Unfortunately, the feds' approach to teleworking is echoing their timeliness on other technology issues -- "we'll get right to work on teleworking standards as soon as we finish those fax machine regs" -- leaving the workforce to figure out a way to make their federal employee lives reflect the world they live in outside the office, with confusing results. This is reinforced by the numerous anecdotes I find commenting on management-employee relations, with managers saying that they don't trust their employees to work outside the office and employees saying they don’t trust their managers to administer telework policy fairly, awarding the privilege based on favoritism or withholding it as punishment

With such animosity you'd think that the two sides would be happy to work farther apart from each other.

Oh, well, there's always next year.


Posted on Jan 26, 2011 at 7:26 PM13 comments

A government that's open about a closed process

John Klossner capitolboard

I recently witnessed an interesting experience involving my small Maine town and open government. For the third time in the past five years we find ourself in need of a town manager, who is chosen by the elected town council, who make their decision after interviewing all the applicants. In meeting with candidates for the current opening, our council had secret -- excuse me, "unpublic," (their term) -- interviews. In defending this, the head of the council played the media card -- he claimed that the last time they had interviewed candidates for the town manager's position, the interviewees had been identified and listed in a local newspaper report. This caused problems for some of the candidates with their current employers, who didn't know their employees were looking at other openings. The council head has been very open in defending the secret arguing that he was "defending the candidates from harassment."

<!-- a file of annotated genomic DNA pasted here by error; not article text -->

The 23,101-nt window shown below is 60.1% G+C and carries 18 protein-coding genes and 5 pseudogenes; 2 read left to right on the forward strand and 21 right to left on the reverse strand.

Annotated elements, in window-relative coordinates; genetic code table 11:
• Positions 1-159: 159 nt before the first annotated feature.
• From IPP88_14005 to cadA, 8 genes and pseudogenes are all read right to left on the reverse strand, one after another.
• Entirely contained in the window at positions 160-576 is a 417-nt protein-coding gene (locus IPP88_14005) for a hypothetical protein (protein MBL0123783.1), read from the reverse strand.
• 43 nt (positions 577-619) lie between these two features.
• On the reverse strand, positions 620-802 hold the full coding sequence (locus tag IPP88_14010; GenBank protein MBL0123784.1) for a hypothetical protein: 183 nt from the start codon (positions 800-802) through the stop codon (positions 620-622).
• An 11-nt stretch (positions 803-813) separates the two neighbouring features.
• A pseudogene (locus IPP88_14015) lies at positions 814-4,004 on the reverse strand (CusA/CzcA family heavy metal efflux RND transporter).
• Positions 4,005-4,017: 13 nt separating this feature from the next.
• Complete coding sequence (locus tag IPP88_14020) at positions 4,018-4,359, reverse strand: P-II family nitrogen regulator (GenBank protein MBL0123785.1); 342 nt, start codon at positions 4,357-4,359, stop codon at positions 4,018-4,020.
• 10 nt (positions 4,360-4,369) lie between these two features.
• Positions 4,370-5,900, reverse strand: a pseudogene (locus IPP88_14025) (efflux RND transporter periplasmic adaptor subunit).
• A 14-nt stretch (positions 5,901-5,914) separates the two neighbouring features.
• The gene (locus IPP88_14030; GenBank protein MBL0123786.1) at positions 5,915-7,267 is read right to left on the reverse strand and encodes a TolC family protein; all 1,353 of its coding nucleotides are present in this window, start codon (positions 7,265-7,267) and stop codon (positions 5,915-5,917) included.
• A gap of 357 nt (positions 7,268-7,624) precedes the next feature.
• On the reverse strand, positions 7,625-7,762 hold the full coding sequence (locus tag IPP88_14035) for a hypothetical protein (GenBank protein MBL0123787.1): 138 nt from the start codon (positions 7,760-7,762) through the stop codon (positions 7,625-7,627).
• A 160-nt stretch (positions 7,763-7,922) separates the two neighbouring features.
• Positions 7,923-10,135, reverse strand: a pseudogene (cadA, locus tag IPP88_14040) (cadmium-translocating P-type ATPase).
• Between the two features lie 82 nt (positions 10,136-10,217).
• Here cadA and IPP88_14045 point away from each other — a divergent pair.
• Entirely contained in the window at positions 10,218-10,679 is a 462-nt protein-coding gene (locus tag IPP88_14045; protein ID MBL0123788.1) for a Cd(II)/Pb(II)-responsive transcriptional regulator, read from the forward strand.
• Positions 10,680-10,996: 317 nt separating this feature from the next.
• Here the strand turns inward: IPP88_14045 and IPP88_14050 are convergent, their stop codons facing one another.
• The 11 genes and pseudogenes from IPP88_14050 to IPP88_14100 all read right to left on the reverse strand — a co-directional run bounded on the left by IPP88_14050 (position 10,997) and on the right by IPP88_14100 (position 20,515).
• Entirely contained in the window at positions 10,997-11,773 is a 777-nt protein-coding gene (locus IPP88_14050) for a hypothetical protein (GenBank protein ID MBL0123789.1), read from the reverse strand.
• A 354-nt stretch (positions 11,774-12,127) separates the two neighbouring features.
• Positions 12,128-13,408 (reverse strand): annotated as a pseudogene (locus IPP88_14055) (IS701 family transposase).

Now this isn't really an open government issue. It's actually an illegal action. I'm writing about it to a) share my appreciation of the irony of my local government being open about not being open, and b) point out that I'm pretty sure my town council would proclaim itself and our town as practitioners of an "open" government.*

This brings me to one of my concerns about open government or, more specifically, the Open Government Initiative. That is, the name. With all the latest Web 2.0 technology at hand and a community of intelligent and talented people champing at the bit to participate, couldn't they have come up with a better name than the Open Government Initiative? I'm pretty sure most governments in history have considered themselves "open." And while our current open government refers to a perfect storm of available technologies, regulations, and eager participants, wouldn't one of the first steps -- a beta test, if nothing else -- have been to use those technologies to get the community to come up with a more descriptive and vibrant name than the "Open Government Initiative?"

History is full of states that referred to themselves as "open," but didn't quite pass the smell test. I'm not accusing our government of going North Korea on us, but by calling yourself "open," aren't you inviting cynicism and challenges? By going bland -- and let's face it, they could not have gotten more bland than "Open Government Initiative" -- the leaders of said initiative haven't given me reason to think of it as a cutting-edge, creative process. If, after using all the social conversations and technologies, you come up with vanilla ice cream you're not exactly giving me hope for raspberry fudge swirl in the near future, if you know what I mean.